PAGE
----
Hey, let's be careful out there, scams everywhere
One of the sad realities of life these days is that our world is full of scam artists.
The Internet has brought them into our living rooms, into our offices and onto our phones.
They inhabit the sidewalks. Hotel lobbies. Ballparks, for crying out loud.
They prey upon our thirst for that life-changing, get-rich-quick moment. They abuse our sensibilities and compassionate upbringings. They exploit our good samaritan ideals.
And in the end, falling for their wicked ways can embarrass us mightily or steal us blind. Or even worse, trigger a terribly tragic ending like the one that befell Mary Whitaker last month when she opened her heart and her front door to a man in apparent need and ended up being fatally shot and stabbed for her kindheartedness.
Yes, the potential to be scammed is everywhere.
City Police Chief Tom Sutherlin likes to tell the story about being in line at the courtesy counter in Kroger when he overheard a store clerk trying to talk an elderly woman out of purchasing a money order for several thousand dollars. She wanted to send it off to what seemed painfully obvious to be nothing more than the purveyors of the popular Grandparent Scam.
Likewise, City Council President Adam Cohen admits to nearly caving in -- more than once, in fact -- to his conscience and giving "gas money" to an apparent unfortunate soul who confronted him at a local filling station.
The sad fact in all the above is this: Let your guard down even momentarily and you easily become a victim.
It can happen in Greencastle. It can happen in Cloverdale. Believe me, it can happen anywhere.
Even in Paris, the City of Light and romance and out-of-this-world taste treats.
I can testify to that because it nearly happened to me. On my birthday no less. On a once-in-a-lifetime trip to Paris (yes, France,
On a sun-drenched July day, with the famed Arc de Triomphe literally just across the street from me, my attention and camera were focused on my lovely companion poised before the world's largest triumphal arch. Out of the blue, in between us and into my shot stepped a thirtysomething fellow who bent down and appeared to pick something up off the curb.
Still focused on my friend who had traffic swirling about her as we waited for the perfect posed shot in front of the iconic Paris monument, I barely realized the fellow had handed me a gold ring. Thinking my friend must have dropped it and our man on the street was politely returning it, I mindlessly stuck it on my ring finger and returned my attention to the photo-op in front of me.
Snapping a couple more shots, we starting walking away, retreating to the safety of the famed Champs Elysees when the fellow at my side started clamoring, "My ring! My ring!"
And I'm thinking, your ring? Then why did you hand it to me?
He's in my face now, inches and seconds away from an elbow to the head and an international incident for "Good Morning America" to tease. I could already hear the promo: "Indiana couple held in Paris landmark incident."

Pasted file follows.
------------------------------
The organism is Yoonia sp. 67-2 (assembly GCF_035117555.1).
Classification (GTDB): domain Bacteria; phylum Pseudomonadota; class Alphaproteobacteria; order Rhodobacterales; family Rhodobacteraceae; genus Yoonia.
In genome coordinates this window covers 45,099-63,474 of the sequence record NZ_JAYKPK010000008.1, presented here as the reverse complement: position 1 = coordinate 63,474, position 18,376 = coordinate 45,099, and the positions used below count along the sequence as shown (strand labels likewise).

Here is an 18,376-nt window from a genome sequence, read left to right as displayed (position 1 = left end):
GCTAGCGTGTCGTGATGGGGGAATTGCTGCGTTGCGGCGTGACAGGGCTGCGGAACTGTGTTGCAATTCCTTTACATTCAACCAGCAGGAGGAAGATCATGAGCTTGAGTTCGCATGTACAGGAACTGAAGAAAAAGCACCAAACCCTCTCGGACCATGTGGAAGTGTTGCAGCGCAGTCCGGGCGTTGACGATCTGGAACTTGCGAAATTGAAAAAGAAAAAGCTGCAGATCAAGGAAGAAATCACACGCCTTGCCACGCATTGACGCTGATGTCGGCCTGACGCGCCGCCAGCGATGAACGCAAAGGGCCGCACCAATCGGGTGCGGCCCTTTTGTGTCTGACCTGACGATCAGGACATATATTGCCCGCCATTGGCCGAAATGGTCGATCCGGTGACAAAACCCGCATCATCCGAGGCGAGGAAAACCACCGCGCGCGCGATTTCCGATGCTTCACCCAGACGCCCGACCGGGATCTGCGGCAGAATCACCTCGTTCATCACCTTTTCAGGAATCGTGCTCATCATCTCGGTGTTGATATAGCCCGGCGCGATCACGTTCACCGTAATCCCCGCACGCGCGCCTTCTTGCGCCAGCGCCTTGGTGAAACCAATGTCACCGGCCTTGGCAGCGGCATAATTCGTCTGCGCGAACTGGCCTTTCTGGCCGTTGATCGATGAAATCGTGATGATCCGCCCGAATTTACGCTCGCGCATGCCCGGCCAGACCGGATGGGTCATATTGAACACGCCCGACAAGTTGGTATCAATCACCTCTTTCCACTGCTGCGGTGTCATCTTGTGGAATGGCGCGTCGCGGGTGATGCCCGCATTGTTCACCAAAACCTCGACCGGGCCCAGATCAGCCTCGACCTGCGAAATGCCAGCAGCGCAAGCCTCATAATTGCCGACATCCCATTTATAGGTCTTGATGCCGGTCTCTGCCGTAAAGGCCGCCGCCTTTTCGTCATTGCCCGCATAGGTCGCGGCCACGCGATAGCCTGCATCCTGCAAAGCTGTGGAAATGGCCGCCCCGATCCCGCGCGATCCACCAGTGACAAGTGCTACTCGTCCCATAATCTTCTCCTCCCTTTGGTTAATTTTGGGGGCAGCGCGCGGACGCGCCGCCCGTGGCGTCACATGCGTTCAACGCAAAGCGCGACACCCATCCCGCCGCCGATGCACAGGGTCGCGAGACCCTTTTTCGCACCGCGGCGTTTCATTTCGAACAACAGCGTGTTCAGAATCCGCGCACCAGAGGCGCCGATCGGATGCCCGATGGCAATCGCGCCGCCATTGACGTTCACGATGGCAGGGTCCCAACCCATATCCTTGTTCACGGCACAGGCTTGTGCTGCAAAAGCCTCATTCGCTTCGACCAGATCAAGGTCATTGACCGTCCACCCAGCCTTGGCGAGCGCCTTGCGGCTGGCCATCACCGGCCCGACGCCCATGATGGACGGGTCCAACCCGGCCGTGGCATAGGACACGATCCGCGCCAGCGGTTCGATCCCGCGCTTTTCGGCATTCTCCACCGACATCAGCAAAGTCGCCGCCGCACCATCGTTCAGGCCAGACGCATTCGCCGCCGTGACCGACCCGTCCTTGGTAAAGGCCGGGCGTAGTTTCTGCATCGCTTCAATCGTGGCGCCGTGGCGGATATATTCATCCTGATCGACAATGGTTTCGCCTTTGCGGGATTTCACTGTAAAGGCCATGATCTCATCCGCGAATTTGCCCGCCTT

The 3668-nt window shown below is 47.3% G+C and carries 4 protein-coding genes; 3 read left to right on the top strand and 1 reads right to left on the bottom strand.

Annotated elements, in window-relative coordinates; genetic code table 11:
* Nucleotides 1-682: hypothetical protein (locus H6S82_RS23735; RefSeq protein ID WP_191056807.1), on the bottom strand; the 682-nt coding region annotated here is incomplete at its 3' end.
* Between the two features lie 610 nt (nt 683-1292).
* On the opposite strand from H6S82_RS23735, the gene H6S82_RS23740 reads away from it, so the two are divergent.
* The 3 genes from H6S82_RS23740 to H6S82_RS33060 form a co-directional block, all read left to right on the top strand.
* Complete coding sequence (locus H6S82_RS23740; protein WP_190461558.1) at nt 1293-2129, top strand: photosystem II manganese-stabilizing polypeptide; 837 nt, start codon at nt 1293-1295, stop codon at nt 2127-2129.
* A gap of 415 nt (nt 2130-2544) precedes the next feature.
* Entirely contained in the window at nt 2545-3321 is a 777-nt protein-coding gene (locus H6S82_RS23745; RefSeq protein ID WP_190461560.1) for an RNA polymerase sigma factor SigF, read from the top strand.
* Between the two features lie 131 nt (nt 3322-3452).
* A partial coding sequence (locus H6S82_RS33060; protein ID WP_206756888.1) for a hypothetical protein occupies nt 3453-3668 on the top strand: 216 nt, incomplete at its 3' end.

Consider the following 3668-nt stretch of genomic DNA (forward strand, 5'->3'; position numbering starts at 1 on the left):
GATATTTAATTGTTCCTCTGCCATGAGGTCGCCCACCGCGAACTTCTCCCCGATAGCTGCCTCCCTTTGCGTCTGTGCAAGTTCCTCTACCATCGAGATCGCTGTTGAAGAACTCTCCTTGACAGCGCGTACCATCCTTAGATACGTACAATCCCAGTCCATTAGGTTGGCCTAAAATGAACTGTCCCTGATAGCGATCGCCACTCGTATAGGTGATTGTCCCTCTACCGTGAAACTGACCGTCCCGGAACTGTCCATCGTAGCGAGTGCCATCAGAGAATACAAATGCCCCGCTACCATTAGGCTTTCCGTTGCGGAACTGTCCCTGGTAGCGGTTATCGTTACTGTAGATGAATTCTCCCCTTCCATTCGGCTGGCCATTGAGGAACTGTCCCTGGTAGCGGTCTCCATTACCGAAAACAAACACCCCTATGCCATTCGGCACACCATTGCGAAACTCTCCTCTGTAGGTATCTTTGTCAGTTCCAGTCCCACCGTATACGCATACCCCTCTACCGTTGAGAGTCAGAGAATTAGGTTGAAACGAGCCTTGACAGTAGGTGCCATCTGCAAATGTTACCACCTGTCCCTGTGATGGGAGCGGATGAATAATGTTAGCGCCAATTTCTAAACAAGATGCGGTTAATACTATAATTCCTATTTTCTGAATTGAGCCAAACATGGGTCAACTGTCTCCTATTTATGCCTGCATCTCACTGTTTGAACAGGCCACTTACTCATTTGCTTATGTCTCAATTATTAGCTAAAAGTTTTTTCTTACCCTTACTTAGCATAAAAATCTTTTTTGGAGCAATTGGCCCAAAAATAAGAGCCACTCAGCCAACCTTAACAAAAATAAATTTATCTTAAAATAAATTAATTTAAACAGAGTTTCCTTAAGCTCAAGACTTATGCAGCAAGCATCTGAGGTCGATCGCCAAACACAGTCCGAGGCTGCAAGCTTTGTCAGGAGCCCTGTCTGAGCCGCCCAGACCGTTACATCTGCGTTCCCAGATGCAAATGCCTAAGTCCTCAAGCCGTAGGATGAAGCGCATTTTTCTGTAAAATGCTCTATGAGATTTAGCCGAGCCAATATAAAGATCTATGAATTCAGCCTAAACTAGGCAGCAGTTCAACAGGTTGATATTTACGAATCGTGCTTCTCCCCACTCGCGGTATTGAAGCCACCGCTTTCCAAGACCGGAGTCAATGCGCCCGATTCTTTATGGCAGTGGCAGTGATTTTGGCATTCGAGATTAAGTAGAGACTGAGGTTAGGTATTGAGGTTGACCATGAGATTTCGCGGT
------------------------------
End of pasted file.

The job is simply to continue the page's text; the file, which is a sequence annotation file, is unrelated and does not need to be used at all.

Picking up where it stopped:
Coming to our senses, we realize we had become the targets of a legendary scam.
Apparently sometimes the scammers point to that ring on the ground, get you to bend over and lift your wallet or pilfer your purse in the process. Or the scammer "finding" the ring offers it to you for 20 euros or so or offers to take half its value and let you sell it for the gold.
Of course, it's worthless, and you end up ripped off and too crazed to even crave a crepe.
The gold ring sting is a notorious street scam in Paris. Who knew?
No sooner had we been exposed to the scam, laughed it off and moved across the street to Avenue de Victor Hugo, then another fellow sidled up, producing a shiny gold ring between his thumb and index finger and thrusting it toward my face.
I immediately stuck my right hand up like an irritated traffic cop.
"No!" I remember hollering. "We just went through this two minutes ago."
No translation necessary. He took off.
Meanwhile, back at the "Grandparent Scam." The widespread hoax has reared its ugly head again, preying upon older victims as callers pretend to be a family member -- usually a grandson -- in some kind of trouble far from home.
Luckily, the Kroger clerk was suspicious, Chief Sutherlin said. Yet the veteran police officer still had to convince the woman the would-be distress call was not real.
"I told her, 'Ma'am, it's a scam,'" he related, "and you're never going to see your $2,000 again."
For Councilman Cohen, he admits being caught so off-guard at Cloverdale by a young man's story about taking his horse to Purdue for a medical issue and being stranded on the interstate that he actually started walking with the guy toward the nearest ATM.
But common sense prevailed before Cohen lightened his bank account, and he suggested, "Let's go see the horse."
The scammer bolted like a thoroughbred from the starting gate.
And the guy said, "'Awwww, forget it' and took off."
So scamming the scammers, maybe that's what we've all got to do.
Hey, I've got this ring I found ...